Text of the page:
Marshall-Race Orientation

August 10, 2006

Marshall University has dropped the words African-American students only from a listing on its fall schedule, following an educational foundation’s warning that it could be violating state and federal law.

In the Fall 2005 course schedule, the racially restrictive phrase appeared on the comment line for three orientation classes. This year, the phrase has been removed, though the one-credit elective course continues to be offered.

The Foundation for Individual Rights in Education sent Marshall a letter in November 2005 asking them to drop the language.

The Philadelphia-based nonpartisan, nonprofit group cited court decisions dating back to Brown versus Board of Education’s ruling that separate is not equal in education.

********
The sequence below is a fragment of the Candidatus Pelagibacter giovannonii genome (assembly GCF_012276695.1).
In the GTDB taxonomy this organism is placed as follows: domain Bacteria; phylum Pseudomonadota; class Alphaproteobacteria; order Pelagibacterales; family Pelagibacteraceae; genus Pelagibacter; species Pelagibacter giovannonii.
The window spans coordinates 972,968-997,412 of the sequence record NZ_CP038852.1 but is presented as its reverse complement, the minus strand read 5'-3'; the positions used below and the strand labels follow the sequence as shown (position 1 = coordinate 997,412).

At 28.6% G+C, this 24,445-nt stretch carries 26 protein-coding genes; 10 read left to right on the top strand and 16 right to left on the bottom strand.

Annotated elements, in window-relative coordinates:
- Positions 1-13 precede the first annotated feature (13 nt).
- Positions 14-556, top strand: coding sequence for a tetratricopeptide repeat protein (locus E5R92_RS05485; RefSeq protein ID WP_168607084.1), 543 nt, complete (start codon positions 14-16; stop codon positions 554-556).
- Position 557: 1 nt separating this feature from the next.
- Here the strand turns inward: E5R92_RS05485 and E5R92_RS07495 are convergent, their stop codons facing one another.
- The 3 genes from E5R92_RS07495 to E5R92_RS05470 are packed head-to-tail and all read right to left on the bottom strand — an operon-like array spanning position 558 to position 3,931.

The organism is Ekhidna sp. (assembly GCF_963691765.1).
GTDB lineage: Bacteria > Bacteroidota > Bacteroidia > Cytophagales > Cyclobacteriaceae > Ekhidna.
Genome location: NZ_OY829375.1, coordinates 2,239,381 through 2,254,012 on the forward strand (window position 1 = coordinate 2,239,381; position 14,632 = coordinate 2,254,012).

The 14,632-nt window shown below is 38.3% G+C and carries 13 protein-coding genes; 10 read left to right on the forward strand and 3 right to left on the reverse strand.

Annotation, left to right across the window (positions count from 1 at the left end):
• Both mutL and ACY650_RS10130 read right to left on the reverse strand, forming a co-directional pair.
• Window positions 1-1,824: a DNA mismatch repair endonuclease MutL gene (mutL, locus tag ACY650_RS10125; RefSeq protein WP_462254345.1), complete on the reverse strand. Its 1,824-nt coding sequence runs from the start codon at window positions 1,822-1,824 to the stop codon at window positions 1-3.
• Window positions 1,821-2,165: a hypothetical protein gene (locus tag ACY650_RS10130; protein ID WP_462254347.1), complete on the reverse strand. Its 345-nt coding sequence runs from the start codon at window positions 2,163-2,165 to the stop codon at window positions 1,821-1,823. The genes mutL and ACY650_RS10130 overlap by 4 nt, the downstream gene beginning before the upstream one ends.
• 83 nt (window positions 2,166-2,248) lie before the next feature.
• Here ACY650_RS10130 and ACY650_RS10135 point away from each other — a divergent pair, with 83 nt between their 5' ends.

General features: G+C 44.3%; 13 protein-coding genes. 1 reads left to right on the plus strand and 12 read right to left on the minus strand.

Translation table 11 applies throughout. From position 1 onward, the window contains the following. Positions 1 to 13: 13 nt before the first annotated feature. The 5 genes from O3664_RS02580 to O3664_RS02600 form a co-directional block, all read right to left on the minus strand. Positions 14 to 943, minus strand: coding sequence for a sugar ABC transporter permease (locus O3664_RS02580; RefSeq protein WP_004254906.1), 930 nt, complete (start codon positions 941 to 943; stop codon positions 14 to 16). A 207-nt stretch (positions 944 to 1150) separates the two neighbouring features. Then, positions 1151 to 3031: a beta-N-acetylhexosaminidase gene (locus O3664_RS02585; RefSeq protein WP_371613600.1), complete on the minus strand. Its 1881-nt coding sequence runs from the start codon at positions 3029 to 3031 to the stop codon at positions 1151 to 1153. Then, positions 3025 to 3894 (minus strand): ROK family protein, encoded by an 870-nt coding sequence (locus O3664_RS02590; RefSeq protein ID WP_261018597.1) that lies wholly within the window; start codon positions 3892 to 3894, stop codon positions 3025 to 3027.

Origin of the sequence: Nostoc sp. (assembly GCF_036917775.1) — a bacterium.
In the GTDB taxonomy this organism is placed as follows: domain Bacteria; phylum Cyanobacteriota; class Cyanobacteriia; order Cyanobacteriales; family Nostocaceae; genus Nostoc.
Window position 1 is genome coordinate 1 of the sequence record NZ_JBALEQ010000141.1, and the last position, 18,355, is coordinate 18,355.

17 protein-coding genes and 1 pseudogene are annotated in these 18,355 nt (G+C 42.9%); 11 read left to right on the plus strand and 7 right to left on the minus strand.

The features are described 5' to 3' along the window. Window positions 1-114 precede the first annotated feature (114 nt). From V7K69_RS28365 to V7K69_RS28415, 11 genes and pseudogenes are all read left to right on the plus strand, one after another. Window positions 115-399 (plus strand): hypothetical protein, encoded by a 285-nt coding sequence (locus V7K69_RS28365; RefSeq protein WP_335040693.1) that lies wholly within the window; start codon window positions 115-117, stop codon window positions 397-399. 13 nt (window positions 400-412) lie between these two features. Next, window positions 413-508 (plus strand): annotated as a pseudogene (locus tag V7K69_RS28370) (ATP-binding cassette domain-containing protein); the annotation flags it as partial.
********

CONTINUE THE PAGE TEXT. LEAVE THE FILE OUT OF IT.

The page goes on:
A Marshall spokesman said the courses were proposed and developed nearly a decade ago by black faculty members in hopes of building a sense of community for black freshmen students. Of Marshall’s nine-thousand-861 undergraduates, less than five percent — or 462 — are black.

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Schools: Marshall University Cases: Marshall University: Racially Restricted Orientation Classes